The Wildwood Grove announcement and the campaigns launched alongside it have proven extremely potent for Dollywood, and Herschend is now adapting these tactics to its other brands to multiply its success.
P.S. Wildwood Grove is scheduled to open soon (May 11)…and it looks AWESOME! Check out this teaser featuring an introduction from Dolly Parton:
The second big win Matt shared was an initiative to create interest and sell more tickets to concerts at another one of Herschend’s theme parks: Wild Adventures.
The park hosts a series of A-list bands, artists, performers and comedians with every new season. This year Wild Adventures adopted a new strategy that boosted both season pass and reserved concert seat sales.
Instead of announcing the complete concert lineup all at once, the team decided to ‘tease’ subscribers by just featuring a couple of the events on the schedule at the beginning of the campaign in the fall. These limited announcements were used as value-adds to drive early season pass purchases.
As the new season approached, Wild Adventures used the final main concert announcement as a miniature event in and of itself, using in-email countdown timers to build and maintain excitement leading up to the release date.
The email featuring main concert announcement was heavily personalized. ”We have rock artists, we have Christian artists, country, and so on,” Berry said. “If we saw that a user had attended a certain kind of event in the past, we made sure to showcase similar artists and performers and bring them to the top because that’s what they’re likely to be most interested in.”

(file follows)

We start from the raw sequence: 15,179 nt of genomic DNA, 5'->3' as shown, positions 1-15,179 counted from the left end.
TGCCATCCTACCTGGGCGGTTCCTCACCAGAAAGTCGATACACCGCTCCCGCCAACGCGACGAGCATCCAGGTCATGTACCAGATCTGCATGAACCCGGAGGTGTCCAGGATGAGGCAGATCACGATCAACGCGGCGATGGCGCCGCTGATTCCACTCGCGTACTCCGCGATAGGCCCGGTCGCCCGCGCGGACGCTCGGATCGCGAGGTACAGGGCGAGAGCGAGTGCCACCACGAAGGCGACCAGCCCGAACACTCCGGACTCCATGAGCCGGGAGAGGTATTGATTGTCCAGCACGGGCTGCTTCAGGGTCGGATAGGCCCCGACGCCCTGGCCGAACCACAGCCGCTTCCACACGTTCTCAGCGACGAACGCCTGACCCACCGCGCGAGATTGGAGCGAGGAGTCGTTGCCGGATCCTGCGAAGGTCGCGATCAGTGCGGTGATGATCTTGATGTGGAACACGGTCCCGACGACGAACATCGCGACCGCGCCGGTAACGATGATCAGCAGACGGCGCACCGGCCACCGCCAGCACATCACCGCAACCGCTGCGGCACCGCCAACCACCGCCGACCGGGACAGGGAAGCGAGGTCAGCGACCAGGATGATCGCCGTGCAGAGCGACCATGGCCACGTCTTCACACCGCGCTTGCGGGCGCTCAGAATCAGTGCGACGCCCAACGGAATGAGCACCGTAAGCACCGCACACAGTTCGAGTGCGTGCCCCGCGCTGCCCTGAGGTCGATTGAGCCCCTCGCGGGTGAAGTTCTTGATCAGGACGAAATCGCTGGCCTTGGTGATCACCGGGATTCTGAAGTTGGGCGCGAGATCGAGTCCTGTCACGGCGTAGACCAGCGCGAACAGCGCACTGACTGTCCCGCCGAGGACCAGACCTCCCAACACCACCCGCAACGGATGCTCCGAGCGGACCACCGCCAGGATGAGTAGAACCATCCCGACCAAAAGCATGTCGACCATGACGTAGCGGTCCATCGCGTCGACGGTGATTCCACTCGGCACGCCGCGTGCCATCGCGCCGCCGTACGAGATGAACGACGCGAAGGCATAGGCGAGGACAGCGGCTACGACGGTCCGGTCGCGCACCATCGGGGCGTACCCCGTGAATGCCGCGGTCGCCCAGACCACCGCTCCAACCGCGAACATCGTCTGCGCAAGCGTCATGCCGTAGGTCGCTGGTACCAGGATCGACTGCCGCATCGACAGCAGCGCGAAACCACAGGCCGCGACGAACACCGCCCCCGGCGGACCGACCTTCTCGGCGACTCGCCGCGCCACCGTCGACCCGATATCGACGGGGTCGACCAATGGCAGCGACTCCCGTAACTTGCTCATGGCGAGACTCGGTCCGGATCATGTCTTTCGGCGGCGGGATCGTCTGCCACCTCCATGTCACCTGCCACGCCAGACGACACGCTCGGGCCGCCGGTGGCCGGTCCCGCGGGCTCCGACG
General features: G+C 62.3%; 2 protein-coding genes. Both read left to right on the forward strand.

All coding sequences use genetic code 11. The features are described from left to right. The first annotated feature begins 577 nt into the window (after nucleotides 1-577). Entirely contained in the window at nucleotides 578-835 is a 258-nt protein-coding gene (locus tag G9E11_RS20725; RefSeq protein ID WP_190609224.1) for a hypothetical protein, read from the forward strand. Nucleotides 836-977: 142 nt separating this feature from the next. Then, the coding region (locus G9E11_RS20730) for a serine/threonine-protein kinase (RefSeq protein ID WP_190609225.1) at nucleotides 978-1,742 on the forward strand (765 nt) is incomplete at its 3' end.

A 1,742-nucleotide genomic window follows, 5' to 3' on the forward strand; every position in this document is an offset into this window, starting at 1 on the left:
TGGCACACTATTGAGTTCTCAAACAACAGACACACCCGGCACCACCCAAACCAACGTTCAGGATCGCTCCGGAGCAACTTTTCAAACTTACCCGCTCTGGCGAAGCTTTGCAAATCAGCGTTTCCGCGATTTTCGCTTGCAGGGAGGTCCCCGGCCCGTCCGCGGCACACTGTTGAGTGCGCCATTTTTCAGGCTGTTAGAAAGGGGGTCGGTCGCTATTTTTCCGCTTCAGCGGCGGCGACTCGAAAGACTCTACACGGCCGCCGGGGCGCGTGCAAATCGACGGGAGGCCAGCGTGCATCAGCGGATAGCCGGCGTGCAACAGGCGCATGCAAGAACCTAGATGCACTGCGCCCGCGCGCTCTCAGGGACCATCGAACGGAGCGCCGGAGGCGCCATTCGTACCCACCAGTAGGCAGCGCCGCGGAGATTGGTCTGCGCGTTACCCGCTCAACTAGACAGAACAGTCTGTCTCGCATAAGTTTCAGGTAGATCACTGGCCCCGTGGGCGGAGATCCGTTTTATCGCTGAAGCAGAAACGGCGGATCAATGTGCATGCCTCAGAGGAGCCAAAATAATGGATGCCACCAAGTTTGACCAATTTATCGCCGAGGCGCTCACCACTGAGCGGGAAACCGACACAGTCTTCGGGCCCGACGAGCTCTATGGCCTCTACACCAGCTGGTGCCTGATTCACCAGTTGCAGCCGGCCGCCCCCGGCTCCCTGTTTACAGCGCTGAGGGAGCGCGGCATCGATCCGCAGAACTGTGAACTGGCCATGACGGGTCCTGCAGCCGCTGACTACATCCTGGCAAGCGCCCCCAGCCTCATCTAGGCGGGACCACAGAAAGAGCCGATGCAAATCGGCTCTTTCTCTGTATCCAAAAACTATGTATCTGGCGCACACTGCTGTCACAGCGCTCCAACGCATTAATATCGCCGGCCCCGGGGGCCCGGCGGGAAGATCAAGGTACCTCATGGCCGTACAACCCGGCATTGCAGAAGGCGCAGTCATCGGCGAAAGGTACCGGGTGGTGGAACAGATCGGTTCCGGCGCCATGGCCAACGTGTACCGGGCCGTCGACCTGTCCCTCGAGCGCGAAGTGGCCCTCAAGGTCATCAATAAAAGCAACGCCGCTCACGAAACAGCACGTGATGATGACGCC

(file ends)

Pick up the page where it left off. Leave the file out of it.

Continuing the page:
But this year the company was careful not just to show a limited selection of events. They wanted to highlight the sheer breadth and variety of high-quality concerts and performances available. After all; people can have diverse tastes and interests in more than just one or two entertainment categories.
To showcase the broad suite of concert selections in the limited real estate of an email, Wild Adventures made great use of Liveclicker’s LiveSlides functionality. The interactive element could effortlessly showcase multiple artists in a particular genre, which was dynamic based on that subscribers preferences, while maintaining a sleek, user-friendly email design.
As an extra value-add, they explained that season passholders received exclusive first access to reserved concert seats a week before they went on sale to the general public.
This multi-pronged approach has been hugely successful. Though only a few concerts have occurred so far this season, Wild Adventures is already up YoY on the limited reserved concert seats and has seen substantial growth in season pass sales since the main concert announcement.
Herschend has seen a lot of email success across its properties. But even very well managed marketing programs aren’t always executed perfectly.
Matt was given an especially stark reminder of this after a Herschend property sent out a mass email with a crucial oversight.